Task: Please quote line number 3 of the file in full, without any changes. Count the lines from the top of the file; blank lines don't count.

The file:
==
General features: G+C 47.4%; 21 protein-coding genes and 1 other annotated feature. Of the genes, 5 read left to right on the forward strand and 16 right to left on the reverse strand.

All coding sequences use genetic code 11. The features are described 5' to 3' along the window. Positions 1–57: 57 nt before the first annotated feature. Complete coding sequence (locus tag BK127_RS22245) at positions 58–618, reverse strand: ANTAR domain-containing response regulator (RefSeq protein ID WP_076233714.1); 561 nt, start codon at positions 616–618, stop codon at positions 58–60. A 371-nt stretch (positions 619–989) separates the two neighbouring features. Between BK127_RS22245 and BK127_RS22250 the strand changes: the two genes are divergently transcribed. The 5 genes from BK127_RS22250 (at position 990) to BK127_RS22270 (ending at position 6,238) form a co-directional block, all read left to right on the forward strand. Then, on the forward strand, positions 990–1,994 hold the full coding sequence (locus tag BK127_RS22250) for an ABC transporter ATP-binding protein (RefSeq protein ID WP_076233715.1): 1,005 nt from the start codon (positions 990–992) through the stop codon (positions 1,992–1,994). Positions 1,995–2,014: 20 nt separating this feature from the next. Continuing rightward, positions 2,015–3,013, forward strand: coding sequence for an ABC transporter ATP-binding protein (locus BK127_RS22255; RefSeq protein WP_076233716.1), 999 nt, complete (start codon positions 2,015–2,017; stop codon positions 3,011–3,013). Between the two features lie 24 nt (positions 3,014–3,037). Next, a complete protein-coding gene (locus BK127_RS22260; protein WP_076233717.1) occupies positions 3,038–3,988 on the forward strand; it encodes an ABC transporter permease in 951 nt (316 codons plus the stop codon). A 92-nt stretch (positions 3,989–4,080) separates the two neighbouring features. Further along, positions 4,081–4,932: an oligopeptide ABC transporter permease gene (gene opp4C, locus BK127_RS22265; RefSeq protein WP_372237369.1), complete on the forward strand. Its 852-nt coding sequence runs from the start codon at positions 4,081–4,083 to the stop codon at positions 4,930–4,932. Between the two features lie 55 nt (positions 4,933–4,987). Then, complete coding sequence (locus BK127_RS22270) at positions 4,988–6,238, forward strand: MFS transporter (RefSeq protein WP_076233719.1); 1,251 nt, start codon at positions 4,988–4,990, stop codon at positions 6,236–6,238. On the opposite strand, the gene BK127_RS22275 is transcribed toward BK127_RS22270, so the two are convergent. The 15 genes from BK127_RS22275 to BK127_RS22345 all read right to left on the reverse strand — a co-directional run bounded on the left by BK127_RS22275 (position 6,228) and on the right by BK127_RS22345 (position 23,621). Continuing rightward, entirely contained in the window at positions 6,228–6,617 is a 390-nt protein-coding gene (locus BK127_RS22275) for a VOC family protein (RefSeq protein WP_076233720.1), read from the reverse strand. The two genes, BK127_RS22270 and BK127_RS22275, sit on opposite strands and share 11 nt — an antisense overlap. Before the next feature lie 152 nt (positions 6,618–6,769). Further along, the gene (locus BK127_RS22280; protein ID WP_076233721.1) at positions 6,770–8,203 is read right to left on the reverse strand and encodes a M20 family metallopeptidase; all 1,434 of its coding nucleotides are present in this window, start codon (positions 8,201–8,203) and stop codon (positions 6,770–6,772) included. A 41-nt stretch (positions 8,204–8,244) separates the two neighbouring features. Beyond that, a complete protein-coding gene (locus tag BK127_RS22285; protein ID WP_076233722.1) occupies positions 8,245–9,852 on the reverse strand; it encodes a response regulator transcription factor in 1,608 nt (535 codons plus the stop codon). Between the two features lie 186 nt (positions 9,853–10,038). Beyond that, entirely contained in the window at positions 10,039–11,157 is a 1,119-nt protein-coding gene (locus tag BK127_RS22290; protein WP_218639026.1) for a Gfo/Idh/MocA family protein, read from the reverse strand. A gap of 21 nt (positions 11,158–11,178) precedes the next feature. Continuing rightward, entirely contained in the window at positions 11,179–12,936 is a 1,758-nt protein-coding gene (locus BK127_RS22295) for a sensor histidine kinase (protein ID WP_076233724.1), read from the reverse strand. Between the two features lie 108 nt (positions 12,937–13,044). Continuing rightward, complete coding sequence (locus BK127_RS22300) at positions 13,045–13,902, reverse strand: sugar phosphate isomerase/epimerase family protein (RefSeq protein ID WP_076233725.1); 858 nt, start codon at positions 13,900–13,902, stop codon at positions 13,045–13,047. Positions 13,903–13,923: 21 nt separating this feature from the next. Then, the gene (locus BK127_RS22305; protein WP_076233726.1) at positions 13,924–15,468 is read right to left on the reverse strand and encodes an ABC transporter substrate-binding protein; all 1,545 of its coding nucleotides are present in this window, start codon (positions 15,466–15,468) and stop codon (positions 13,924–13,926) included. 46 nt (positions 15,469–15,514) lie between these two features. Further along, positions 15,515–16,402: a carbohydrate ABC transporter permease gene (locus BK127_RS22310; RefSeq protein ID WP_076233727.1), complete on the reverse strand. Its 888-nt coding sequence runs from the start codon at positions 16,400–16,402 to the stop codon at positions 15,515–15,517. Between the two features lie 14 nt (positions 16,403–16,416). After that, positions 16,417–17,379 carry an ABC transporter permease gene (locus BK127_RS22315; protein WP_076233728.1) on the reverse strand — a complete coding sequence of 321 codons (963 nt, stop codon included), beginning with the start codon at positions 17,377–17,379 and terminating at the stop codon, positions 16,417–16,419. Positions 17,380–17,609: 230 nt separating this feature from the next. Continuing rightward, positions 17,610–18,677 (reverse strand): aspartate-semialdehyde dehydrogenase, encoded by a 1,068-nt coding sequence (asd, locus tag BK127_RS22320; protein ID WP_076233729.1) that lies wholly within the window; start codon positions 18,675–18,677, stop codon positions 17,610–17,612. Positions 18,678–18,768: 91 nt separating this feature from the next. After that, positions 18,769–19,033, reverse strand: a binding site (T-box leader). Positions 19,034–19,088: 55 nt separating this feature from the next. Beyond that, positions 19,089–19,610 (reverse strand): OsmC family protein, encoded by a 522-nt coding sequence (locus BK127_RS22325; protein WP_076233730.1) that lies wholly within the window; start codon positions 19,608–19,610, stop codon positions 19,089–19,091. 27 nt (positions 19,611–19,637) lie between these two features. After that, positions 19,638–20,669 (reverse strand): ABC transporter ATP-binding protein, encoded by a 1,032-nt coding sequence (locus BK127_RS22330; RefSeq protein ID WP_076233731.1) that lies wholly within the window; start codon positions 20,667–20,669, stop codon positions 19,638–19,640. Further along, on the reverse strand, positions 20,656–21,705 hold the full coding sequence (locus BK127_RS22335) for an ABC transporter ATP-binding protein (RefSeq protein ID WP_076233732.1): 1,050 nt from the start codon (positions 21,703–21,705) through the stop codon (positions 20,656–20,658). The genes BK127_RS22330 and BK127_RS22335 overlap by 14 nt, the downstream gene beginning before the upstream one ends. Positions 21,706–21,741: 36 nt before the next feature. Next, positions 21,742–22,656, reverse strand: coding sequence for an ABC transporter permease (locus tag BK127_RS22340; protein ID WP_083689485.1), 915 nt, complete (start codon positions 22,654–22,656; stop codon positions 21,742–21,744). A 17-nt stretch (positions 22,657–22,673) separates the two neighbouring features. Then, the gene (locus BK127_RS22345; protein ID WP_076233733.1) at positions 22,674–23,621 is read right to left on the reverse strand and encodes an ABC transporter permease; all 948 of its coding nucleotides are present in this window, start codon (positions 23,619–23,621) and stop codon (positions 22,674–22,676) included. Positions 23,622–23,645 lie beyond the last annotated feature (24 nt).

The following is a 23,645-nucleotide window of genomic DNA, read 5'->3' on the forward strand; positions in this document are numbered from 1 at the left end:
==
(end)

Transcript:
The following is a 23,645-nucleotide window of genomic DNA, read 5'->3' on the forward strand; positions in this document are numbered from 1 at the left end: